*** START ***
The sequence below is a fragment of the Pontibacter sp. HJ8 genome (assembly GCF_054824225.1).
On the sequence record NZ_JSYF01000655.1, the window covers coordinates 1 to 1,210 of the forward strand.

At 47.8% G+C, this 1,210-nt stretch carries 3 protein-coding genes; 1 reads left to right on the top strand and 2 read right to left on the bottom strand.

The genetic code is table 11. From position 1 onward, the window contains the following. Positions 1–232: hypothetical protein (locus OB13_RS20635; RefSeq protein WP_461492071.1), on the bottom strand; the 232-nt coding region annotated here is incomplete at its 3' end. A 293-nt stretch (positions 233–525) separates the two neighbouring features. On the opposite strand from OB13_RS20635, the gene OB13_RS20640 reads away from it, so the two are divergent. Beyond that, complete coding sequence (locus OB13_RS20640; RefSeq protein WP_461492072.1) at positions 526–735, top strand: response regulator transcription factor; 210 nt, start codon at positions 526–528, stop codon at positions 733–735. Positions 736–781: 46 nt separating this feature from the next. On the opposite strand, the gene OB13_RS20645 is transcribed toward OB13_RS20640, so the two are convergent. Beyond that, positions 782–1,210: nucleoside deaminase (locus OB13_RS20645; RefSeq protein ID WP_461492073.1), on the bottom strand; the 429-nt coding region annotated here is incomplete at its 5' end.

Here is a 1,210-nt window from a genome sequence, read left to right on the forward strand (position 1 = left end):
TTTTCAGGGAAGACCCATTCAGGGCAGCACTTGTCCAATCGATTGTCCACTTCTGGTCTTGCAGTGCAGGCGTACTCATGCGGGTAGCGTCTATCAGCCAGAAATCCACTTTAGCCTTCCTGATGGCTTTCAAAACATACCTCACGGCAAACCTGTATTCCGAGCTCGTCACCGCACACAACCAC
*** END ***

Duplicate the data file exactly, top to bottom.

The sequence below is a fragment of the Pontibacter sp. HJ8 genome (assembly GCF_054824225.1).
On the sequence record NZ_JSYF01000655.1, the window covers coordinates 1 to 1,210 of the forward strand.

At 47.8% G+C, this 1,210-nt stretch carries 3 protein-coding genes; 1 reads left to right on the top strand and 2 read right to left on the bottom strand.

The genetic code is table 11. From position 1 onward, the window contains the following. Positions 1–232: hypothetical protein (locus OB13_RS20635; RefSeq protein WP_461492071.1), on the bottom strand; the 232-nt coding region annotated here is incomplete at its 3' end. A 293-nt stretch (positions 233–525) separates the two neighbouring features. On the opposite strand from OB13_RS20635, the gene OB13_RS20640 reads away from it, so the two are divergent. Beyond that, complete coding sequence (locus OB13_RS20640; RefSeq protein WP_461492072.1) at positions 526–735, top strand: response regulator transcription factor; 210 nt, start codon at positions 526–528, stop codon at positions 733–735. Positions 736–781: 46 nt separating this feature from the next. On the opposite strand, the gene OB13_RS20645 is transcribed toward OB13_RS20640, so the two are convergent. Beyond that, positions 782–1,210: nucleoside deaminase (locus OB13_RS20645; RefSeq protein ID WP_461492073.1), on the bottom strand; the 429-nt coding region annotated here is incomplete at its 5' end.

Here is a 1,210-nt window from a genome sequence, read left to right on the forward strand (position 1 = left end):
TTTTCAGGGAAGACCCATTCAGGGCAGCACTTGTCCAATCGATTGTCCACTTCTGGTCTTGCAGTGCAGGCGTACTCATGCGGGTAGCGTCTATCAGCCAGAAATCCACTTTAGCCTTCCTGATGGCTTTCAAAACATACCTCACGGCAAACCTGTATTCCGAGCTCGTCACCGCACACAACCAC